Biscuits, crisps and fizzy pop are described by the NHS Food Scanner app as a good snacking choice.

Why the government needs to help us eat better

The government’s hands-off approach to diets is severely out of date – we need more help to eat better and a food system that supports that, writes Soil Association campaigns advisor Cathy Cliff.   

With people struggling to pay for food and the NHS battling with escalating diet-related illness, you’d think healthy and affordable diets would be a top priority for the UK government.

But last year they U-turned on promises to stop junk food being advertised to kids and on the proposed ban on promotional deals for unhealthy foods.

And not only is the government failing to act on helping us to eat healthy, local, sustainable produce – they are promoting ultra-processed foods on behalf of huge corporations.

A new Soil Association investigation found a government healthy eating tool – the NHS Food Scanner app – describes biscuits, crisps, and fizzy pop as a ‘good choice’. It even awarded an energy drink a ‘high five’.

How can families make the right choices when government advice is so flawed?

The app is meant to help families “take control” of snacking, awarding a thumbs up if products fall below its threshold of salt, sugar, or saturated fat. But when we tested it on a sample of popular snack products, we found 80 per cent of those with the ‘good choice’ badge or similar endorsements were ultra-processed.

It is wrong to see government encouraging cash-strapped families to waste money on these foods, which typically contain little or no whole foods and are depleted in dietary fibre. Minimally processed and natural foods, including healthy tinned and frozen produce, are beneficial for our health.

But ultra-processed foods have been associated with ill health, including cancer and early death.

A growing body of scientific evidence is revealing the damaging effect the industrial additives and processing techniques involved in making these foods have on the gut microbiome and our overall health.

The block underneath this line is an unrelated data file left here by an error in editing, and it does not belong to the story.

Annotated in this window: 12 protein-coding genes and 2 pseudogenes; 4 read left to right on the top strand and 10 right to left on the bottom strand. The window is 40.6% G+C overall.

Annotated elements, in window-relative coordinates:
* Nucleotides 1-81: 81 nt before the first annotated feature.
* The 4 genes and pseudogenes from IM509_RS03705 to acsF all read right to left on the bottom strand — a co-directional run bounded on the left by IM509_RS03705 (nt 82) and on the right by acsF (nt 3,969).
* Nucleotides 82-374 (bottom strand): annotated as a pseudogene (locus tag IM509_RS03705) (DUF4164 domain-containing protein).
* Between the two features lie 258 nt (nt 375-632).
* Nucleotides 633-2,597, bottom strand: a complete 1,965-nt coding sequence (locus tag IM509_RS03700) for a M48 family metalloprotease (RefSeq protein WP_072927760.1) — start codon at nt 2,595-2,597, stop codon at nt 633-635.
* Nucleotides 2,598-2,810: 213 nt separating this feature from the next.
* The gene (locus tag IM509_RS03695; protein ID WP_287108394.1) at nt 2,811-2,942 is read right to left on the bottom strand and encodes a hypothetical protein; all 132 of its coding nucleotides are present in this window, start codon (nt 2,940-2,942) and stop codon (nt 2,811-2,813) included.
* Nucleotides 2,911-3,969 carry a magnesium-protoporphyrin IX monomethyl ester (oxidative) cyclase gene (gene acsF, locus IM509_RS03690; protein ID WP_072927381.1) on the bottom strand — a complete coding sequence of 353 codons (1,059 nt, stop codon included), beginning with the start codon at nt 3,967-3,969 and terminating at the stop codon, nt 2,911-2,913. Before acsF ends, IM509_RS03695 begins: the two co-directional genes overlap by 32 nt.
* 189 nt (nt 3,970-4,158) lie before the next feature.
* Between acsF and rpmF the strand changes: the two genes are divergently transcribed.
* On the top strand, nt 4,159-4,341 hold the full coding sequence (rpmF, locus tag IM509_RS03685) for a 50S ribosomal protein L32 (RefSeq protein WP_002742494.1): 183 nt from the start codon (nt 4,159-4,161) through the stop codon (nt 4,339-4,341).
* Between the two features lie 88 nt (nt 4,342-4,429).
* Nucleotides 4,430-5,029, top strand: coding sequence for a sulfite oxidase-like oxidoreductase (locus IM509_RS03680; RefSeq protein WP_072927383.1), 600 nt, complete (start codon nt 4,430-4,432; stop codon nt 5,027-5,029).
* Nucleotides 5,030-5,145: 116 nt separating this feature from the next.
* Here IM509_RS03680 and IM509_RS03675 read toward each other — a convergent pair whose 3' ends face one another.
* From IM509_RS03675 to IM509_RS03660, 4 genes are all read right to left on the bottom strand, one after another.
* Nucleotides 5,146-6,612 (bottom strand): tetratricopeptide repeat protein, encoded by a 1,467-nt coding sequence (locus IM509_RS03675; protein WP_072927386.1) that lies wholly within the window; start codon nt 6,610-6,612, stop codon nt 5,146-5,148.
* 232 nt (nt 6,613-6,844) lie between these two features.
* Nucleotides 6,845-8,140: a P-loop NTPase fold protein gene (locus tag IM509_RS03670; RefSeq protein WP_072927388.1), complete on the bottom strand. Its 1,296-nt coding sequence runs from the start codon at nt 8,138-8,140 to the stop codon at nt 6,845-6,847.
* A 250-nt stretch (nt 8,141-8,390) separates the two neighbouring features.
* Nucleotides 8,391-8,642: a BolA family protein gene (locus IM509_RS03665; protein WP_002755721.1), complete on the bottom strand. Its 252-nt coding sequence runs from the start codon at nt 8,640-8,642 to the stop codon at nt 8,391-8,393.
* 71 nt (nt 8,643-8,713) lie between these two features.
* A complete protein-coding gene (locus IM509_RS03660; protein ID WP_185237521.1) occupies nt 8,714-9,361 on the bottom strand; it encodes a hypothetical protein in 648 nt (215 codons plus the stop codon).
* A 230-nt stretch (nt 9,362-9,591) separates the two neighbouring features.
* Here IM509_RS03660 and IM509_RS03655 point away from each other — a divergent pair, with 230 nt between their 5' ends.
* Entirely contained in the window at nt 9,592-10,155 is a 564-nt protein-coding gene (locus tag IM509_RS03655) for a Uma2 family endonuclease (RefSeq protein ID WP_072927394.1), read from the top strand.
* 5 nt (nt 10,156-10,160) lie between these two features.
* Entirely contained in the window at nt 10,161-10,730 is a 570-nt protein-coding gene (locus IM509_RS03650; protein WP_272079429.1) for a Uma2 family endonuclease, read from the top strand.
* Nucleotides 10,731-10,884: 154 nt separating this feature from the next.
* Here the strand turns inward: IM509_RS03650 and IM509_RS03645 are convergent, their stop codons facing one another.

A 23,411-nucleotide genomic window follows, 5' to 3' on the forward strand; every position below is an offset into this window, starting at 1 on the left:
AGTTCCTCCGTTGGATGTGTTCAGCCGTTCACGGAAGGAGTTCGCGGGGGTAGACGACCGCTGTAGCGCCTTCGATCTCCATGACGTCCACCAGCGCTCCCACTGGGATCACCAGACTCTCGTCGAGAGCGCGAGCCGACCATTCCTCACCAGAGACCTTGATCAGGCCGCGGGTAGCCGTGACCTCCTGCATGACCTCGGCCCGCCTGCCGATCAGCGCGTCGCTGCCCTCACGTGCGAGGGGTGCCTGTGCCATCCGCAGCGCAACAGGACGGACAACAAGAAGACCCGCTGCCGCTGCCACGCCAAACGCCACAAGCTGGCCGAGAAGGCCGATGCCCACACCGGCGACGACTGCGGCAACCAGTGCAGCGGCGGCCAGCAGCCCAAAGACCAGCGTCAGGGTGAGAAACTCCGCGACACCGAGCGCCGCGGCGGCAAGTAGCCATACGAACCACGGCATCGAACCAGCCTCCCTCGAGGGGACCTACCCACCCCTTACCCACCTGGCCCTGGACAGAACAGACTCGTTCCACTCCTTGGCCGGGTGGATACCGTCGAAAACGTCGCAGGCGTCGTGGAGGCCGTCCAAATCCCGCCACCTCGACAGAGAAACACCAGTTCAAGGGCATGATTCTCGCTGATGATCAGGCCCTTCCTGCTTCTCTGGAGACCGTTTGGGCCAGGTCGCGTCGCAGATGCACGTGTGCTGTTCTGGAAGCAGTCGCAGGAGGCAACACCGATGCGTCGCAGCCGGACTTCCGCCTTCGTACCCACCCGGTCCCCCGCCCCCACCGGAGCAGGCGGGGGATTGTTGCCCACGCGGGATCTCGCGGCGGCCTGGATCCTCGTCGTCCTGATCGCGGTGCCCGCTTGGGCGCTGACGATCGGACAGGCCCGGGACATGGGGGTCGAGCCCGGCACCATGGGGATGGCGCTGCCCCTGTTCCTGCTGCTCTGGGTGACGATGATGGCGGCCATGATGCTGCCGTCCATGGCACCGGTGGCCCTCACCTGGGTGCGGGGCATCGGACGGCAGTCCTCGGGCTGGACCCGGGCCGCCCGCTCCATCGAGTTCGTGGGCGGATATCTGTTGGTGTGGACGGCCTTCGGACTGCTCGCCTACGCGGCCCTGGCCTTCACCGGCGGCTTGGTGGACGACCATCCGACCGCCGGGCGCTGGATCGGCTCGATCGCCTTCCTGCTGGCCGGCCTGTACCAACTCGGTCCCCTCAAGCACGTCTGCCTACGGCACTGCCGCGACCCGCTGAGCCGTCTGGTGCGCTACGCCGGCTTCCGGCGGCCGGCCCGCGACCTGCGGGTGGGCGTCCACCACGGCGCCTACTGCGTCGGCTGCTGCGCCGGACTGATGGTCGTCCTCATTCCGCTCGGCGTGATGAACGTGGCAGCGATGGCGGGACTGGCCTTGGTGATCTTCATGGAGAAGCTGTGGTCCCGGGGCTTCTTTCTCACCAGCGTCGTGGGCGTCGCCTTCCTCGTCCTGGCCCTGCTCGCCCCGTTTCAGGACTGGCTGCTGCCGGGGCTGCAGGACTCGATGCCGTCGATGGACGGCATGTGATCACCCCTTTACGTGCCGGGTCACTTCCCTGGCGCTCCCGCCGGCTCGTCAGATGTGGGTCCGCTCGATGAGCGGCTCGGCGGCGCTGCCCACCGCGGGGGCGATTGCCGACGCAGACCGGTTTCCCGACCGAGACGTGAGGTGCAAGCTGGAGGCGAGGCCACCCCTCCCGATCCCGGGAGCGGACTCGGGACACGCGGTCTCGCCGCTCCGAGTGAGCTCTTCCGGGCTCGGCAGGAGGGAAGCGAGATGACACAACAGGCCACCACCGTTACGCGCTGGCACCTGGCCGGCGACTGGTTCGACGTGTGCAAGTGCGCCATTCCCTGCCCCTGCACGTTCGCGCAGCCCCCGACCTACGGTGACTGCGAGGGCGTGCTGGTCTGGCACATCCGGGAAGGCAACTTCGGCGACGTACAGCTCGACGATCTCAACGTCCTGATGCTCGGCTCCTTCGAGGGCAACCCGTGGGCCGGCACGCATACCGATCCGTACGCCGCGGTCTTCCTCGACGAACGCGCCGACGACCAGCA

This is separate from how much fat, salt, and sugar they contain.

Other governments have woken up to this. France has introduced a percentage reduction target for ultra-processed foods in the national diet and Canada, Brazil and Chile recommend limiting or avoiding them.

Worryingly, more than half of UK shopping baskets is made up of these foods. British children have the highest levels of ultra-processed food intake in Europe, with them making up an average 65 per cent of their diets.

Why is the UK government dragging its heels? Why are they giving a thumbs up to unhealthy snacks like Pot Noodles, McVitie’s biscuits, and Mr Kipling’s cakes?

It’s almost like the government is more concerned about corporate profits than children’s health.

But we’re holding them to account – nearly 13,000 people have signed our petition urging the government to sort this mess out (you can sign and share too).

We’re also campaigning for a complete overhaul of the UK’s broken food system. It should be so much easier for us to eat nutritious, sustainable food and consume less ultra-processed food with its links to poor health and environmental damage.

Fairer, more localised supply chains are a key part of the answer to the interlinked climate, nature, public health, and cost-of-living crises.

Our schools and hospitals should also be serving food produced by nature-friendly British farmers.

This kind of policy pays for itself in benefits. The Soil Association’s Food for Life programme, which helps to improve public sector food, was recognised for its social, economic, and environmental value by Henry Dimbleby’s National Food Strategy.

The government’s hands-off approach to diets is severely out of date. Failure to provide good advice is putting us all at risk. The government is taking the biscuit.

They must stop telling families that ultra-processed is a good choice and show true leadership by helping us all to eat better.

Read more on processed food:

Why is processed food bad for the environment?

The link with our mental health


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